Wednesday, November 22, 2006

Going Big

Senator Carl Levin (new, democratic chair of the House Armed Services Committee) says he is hoping to begin a phased withdrawal of troops from Iraq very soon, canceling a purely militaristic approach in favor for a political (or political-military) one.

John McCain, on the other hand, is taking a different side: he thinks we should increase troop levels and prepare to be there for a long time.

It caused me a small identity crisis this week when I realized I thought McCain's position sounded like the more reasonable one.

I don't envy anyone for having to deal with this, or having to make the decision, but as a purely academic exercise here's what I'm thinking. There are intimations out there (in the media, from politicians, from friends, etc) that this is a Vietnam-esque situation. Superficially this might be true, but not substantially.

Vietnam is not a multi-ethnic society, Iraq is. It's the multiplicity of ethnicities making it difficult to get a functioning, stable, service-providing government and infrastructure established. And in spite of how Robert McNamara characterizes it in The Fog of War or his books, Daniel Ellsberg makes a compelling argument (in his memoir Secrets) that there was no war in Vietnam before the French and Americans made one. This part is likely true to Iraq, but things are not likely to resolve in Iraq the way they did (and to the extent that they did) in Vietnam if the Americans were just to leave. There is also some similarity to pre-Taliban Afghanistan that, though my understanding is not very thorough or detailed, should be considered.

In 1978 communists overthrew the government of Afghanistan and drove the king into exile. This pleased the Soviet Union, as this was not only the first new communist nation since Castro's Cuba but also right on their periphery.

The new communist government was, by December of that year, threatened by schisms in the country and the outbreak of a civil war. The Soviet Union invaded Afghanistan to support its communist allies, and the United States was concerned that if the USSR was successful they might overtly use force to expand their empire elsewhere.

The Carter Administration decided to make this as expensive as possible for the Soviets, hoping to prohibit their expansion. A major covert operation was launched to arm and train Afghan refugees in Pakistan, and then launch them in to carry out guerilla attacks on the Soviets. Saudi Arabia agreed to help fund this project.

What we did not know at the time was that Saudi Arabia was also funding more fundamentalist groups working against the Soviets.

By 1989 the Soviets had wearied of fighting in Afghanistan. Mikhail Gorbachev had come to power. The USSR's public had lost enthusiasm for Afghanistan's pacification, and the Soviets withdrew. The United States withdrew shortly after the Soviets, and the factions it had been supporting were abandoned.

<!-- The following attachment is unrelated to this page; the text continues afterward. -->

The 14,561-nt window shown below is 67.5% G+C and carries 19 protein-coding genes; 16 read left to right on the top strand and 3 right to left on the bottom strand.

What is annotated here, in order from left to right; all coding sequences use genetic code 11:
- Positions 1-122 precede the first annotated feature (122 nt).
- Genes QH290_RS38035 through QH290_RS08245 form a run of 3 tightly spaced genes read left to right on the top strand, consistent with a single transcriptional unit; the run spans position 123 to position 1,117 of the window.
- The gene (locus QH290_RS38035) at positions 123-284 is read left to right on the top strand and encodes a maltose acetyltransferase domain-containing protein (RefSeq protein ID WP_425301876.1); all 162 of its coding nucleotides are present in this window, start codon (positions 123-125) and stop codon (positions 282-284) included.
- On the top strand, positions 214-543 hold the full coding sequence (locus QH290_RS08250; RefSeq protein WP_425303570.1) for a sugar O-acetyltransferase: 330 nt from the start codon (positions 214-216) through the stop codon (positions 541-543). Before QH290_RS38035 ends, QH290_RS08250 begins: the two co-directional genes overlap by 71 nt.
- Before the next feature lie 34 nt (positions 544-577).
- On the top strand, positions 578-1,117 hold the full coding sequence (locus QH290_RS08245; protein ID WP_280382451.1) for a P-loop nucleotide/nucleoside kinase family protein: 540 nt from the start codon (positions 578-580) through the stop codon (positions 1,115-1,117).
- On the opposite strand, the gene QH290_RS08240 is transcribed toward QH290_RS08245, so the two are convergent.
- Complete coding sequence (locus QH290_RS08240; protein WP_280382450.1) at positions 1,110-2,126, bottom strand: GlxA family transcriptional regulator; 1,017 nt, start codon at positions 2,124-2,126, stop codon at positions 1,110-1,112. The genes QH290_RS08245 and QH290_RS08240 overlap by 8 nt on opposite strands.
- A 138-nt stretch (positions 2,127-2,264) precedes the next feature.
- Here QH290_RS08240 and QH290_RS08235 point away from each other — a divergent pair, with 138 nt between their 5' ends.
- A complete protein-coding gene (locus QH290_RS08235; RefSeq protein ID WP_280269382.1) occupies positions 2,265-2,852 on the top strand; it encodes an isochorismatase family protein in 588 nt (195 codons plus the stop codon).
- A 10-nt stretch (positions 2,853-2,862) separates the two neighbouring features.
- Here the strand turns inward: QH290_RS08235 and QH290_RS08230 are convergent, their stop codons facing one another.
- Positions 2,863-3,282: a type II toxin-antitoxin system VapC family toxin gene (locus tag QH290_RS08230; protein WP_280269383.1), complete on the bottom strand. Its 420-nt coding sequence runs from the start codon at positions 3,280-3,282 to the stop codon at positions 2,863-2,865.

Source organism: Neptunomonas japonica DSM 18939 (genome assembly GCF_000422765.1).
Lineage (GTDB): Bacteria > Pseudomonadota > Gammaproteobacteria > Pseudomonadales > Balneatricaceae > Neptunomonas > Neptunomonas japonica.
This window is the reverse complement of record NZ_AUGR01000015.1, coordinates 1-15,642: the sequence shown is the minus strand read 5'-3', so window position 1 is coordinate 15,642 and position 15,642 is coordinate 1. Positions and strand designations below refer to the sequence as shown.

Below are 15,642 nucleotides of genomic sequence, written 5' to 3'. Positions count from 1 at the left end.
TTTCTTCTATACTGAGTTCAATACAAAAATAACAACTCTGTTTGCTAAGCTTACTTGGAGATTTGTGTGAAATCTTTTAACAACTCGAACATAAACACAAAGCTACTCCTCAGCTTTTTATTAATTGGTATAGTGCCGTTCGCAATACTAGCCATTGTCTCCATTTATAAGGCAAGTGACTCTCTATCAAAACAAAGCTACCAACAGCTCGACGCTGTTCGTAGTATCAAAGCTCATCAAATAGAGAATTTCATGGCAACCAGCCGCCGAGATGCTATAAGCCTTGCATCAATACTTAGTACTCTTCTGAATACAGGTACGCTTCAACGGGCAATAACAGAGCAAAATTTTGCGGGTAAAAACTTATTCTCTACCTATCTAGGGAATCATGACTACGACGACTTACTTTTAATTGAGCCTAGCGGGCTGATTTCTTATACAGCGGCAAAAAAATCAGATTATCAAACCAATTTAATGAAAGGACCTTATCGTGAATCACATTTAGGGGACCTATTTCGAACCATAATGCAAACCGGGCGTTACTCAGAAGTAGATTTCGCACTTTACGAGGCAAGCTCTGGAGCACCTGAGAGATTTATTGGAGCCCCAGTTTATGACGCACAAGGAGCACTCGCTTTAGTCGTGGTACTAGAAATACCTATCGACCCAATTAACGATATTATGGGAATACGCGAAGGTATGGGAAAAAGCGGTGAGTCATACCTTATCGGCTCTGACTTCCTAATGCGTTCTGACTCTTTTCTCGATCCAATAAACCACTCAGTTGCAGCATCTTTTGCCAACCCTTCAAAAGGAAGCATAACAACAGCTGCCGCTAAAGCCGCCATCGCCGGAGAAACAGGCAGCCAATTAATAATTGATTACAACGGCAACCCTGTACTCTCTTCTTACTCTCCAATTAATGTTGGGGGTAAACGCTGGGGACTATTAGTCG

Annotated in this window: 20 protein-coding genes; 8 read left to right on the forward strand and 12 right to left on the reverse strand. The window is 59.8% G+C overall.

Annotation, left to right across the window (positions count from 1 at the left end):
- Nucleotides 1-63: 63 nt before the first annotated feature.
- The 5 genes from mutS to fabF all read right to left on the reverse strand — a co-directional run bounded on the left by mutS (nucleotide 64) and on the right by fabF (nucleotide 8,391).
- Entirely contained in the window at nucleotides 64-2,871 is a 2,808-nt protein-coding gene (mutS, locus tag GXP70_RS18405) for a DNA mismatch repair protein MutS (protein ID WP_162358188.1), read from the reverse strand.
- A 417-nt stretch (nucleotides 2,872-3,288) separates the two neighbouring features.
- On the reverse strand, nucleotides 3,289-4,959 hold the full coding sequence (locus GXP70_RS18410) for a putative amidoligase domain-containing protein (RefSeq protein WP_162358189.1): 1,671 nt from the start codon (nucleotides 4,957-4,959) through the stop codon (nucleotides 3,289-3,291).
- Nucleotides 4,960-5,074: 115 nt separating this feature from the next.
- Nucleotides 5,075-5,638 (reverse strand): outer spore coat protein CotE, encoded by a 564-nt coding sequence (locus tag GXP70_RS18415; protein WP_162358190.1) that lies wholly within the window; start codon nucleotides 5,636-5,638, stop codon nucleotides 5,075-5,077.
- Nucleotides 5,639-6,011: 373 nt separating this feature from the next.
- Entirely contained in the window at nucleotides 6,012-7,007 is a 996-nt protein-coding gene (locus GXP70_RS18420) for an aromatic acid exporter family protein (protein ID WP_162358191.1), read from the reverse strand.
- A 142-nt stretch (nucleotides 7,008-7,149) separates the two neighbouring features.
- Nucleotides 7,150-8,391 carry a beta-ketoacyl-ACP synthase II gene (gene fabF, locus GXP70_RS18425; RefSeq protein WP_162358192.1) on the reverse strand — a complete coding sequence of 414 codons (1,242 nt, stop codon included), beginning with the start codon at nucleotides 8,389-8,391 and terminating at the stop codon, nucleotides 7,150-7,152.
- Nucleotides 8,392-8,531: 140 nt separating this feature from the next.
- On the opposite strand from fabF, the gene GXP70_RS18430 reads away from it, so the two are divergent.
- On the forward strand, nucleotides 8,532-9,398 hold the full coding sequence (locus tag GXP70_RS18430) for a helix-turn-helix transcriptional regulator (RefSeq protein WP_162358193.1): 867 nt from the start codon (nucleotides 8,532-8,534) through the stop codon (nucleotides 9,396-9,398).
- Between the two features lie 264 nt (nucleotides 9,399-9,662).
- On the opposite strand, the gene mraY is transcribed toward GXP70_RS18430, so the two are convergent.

Saudi money continued coming in. The guerrillas that had been mainly Afghan refugees in the beginning had become predominantly Arab (mainly Yemeni, Somali, and Saudi, with some Jordanians). Religious inspiration was soon coupled with the guerilla training. Al Qaeda grew from this, and the Taliban eventually came to power in Afghanistan.

(I believe Rambo III deals with some of these politics.)

Al Qaeda, and Osama Bin Laden, were initially more angry with the Saudi royal family than anyone else. But their anger became directed at the United States when they were allowed to build a military presence in Saudi Arabia prior to the Gulf War.

In conclusion, what happens if the United States reduces its presence in Iraq? Given that at least some material support for the Iraq insurgency is coming from Iran, does leaving Iraq give Iran an opportunity to increase its presence in Iraq? Since Iran is one of the few countries that we know certainly has both carried out and sponsored attacks on Americans (both in Iraq and out of it, and both recently and in previous decades), and is also acting a little blustery now, I think any decision made as to Iraq's long-term security needs to either involve or take into consideration Iran. How much trouble will there be if they are allowed to influence the government structure in Iraq?

Aside from that, there is the problem of daily life in Iraq. Since the invasion, large portions of the country have either been dangerous to be in, and/or haven't been able to rely on the basic services (electricity, potable water, etc). Committing large numbers of troops to Iraq for a long time to help pacify and provide services the population seems like the least we can do (being that none of this was a problem before we toppled a relatively contained dictator to put him on trial for crimes committed over 20 years ago).

Those are my feelings in the Iraq situation. We should commit to the place, and send a force big enough to tamp down the country and rebuild things. Also, though, I don't want to be the one to make any decision.


Mark said...

Hey Bryan-

I really like your post. Good stuff!!!

Along the lines of what you are saying...what happens in Iraq - where it's about 60%/40% small Sunni majority - when a predominately Shiite Iran is next door with Saddam (Sunni) out of power? Another Iran/Iraq war?

And with Syria moving all over Lebanon - by way of Hezbollah - right now, you could have one large Iranistan someday.

And what happens to the Kurds? The poor Kurds. This is tough stuff.

I still wish we could get some military support from Europe.

Chris said...

I have to say that I agree. although i realize that is not a popular sentiment. especially since i was against the invasion in the first place (and still am). but to leave Iraq at this point seems like a pretty awful non-solution. i'm happy to see the Republicans deflated a bit but I will admit that i'm a little concerned that the democrats don't really have a realistic plan for Iraq either.

- Chris